Russian Police Ranks and Insignia
Russian police ranks are divided into four groups:
- The first group is senior NCOs: sergeants and warrant officers.
- The second group is junior officers: lieutenants and captains.
- The third group is senior officers: majors, lieutenant colonels, and colonels.
- The fourth group is general officers: major generals, lieutenant generals, colonel generals, and generals of police.
The police ranks are conferred for life. When a police officer retires, the words «in retirement» are added to their rank (for example, a captain in retirement, a major in retirement, a colonel in retirement, and so on).
Russian police ranks are conferred sequentially. A police officer should serve a certain fixed term. In Russia, all ranks are divided into first and regular.
Getting a regular title is not so easy. When it is conferred, special attention is paid to the officer’s education. But sometimes, a police officer can be promoted ahead of time, for example, for special service to the country. However, if the officer has served in the previous rank for less than half of the required period, this promotion is postponed.
All Russian police ranks, from cadets to generals of police have their insignia. But how can one determine a police officer’s rank and position? Here is a table:
The table below has become a little obsolete and undergone some insignificant changes: there is no «police» emblem near the button, and the first sergeant’s strap has a wide stripe, which is longer than that on the new strap (one can see it on the above photo). The shoulder strap of the general of police has changed its color. Other things are the same.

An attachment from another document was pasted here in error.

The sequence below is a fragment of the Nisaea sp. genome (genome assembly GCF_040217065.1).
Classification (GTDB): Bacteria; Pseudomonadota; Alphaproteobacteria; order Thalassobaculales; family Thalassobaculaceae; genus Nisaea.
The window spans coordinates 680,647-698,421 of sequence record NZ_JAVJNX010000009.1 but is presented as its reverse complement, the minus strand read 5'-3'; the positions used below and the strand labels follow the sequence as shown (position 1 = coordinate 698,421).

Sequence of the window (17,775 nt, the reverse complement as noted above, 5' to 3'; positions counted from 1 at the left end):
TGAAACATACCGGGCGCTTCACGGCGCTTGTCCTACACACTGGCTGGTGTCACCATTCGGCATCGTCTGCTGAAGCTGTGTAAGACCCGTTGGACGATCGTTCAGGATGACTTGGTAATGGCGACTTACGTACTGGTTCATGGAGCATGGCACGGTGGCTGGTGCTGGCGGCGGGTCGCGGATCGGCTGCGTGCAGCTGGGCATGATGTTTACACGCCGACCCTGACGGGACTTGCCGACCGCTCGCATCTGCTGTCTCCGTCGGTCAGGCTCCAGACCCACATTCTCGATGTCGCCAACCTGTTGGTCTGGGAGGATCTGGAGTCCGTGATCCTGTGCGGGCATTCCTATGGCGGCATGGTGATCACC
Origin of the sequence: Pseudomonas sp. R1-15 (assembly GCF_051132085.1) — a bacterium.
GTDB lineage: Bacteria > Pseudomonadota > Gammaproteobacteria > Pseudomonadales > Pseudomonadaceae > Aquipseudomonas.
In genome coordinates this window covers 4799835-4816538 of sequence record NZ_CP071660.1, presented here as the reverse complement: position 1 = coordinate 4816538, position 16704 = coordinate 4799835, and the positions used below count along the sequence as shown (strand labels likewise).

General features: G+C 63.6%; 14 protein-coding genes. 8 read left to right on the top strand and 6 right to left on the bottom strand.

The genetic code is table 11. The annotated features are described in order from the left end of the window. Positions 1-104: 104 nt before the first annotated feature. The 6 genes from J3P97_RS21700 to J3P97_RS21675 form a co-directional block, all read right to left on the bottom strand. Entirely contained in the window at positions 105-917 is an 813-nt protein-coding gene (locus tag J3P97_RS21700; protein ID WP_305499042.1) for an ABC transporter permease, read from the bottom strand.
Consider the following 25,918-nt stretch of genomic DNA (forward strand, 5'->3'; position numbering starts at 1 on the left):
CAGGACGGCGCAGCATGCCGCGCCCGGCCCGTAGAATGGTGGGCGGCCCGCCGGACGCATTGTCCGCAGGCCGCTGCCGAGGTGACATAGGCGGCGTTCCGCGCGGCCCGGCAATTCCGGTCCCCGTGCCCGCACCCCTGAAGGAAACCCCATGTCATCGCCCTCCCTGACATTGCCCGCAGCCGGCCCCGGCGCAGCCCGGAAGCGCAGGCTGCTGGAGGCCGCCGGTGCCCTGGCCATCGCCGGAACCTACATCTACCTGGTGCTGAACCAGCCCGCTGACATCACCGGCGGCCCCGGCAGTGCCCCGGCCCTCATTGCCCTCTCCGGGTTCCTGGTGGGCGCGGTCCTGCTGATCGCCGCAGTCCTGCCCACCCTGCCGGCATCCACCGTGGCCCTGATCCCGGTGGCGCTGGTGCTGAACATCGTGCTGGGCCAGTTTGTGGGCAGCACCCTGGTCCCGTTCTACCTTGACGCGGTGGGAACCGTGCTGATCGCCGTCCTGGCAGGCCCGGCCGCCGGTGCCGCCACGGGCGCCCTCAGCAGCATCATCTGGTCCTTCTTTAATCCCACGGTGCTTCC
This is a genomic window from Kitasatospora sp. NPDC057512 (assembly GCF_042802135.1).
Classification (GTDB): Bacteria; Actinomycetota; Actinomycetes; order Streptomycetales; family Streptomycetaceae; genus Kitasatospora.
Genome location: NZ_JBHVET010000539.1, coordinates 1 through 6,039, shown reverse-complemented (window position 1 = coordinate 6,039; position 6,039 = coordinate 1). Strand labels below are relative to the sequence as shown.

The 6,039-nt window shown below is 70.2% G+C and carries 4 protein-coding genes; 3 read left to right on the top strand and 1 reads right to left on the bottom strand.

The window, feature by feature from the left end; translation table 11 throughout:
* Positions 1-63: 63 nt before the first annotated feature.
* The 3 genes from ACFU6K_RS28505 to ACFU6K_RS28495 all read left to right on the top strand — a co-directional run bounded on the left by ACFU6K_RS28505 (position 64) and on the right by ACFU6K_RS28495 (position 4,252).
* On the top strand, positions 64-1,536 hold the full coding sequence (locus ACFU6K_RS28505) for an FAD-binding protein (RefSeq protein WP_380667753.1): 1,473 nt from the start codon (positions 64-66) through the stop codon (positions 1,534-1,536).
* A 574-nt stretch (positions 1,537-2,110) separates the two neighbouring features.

The shoulder straps have distinctive signs: a button and a «police» emblem next to it. Police cadets also have a letter K.
Senior NCOs: Sergeants and Warrant Officers
Junior sergeants, sergeants, and senior sergeants have stripes across their shoulder straps. A junior sergeant has two stripes, a sergeant has three stripes, a senior ￼sergeant has one wide stripe across their strap, while a first sergeant has the same wide stripe but along their strap.
There are small vertically‐arranged stars without any stripes on warrant officers’ shoulder straps. Warrant officers have two stars, while chief warrant officers have three stars.
Junior Officers: Lieutenants and Captains
The straps have a vertical red stripe. The stars are small. A junior lieutenant has one star on a red stripe, a lieutenant has two stars with a stripe between them, a senior lieutenant has three stars, two across the stripe and one on the stripe, a captain has four stars, two across the stripe and two on the stripe.
Senior Officers: Majors, Lieutenant Colonels, and Colonels
There are two red vertical stripes and big stars along their shoulder straps. One star in the middle inside the stripes indicates a major. Two stars located on the stripes means a lieutenant colonel. Three stars, two on the stripes and one between them, are a sign of a colonel.
General Officers: Generals and Generals of Police
The stars are big without any stripes. They are arranged vertically. A major general has one star, a lieutenant general has two stars, and a colonel general has three stars. One bigger star with a large Russian coat of arms belongs to a general of police.
Russian police ranks are conferred after a certain period of service.
Privates and junior sergeants need to serve for 1 year, sergeants – for 2 years, and senior sergeants – for 3 years. Warrant officers should serve for 5 years to become junior lieutenant. A junior lieutenant’s period of service is 1 year, a lieutenant’s – 2 years, a senior lieutenant’s and a captain’s – 3 years, a major’s – 4 years. Lieutenant colonels should serve for 5 years.
Colonels and generals are promoted only for special merit and service to their country. This rule does not apply to the highest rank, general of police.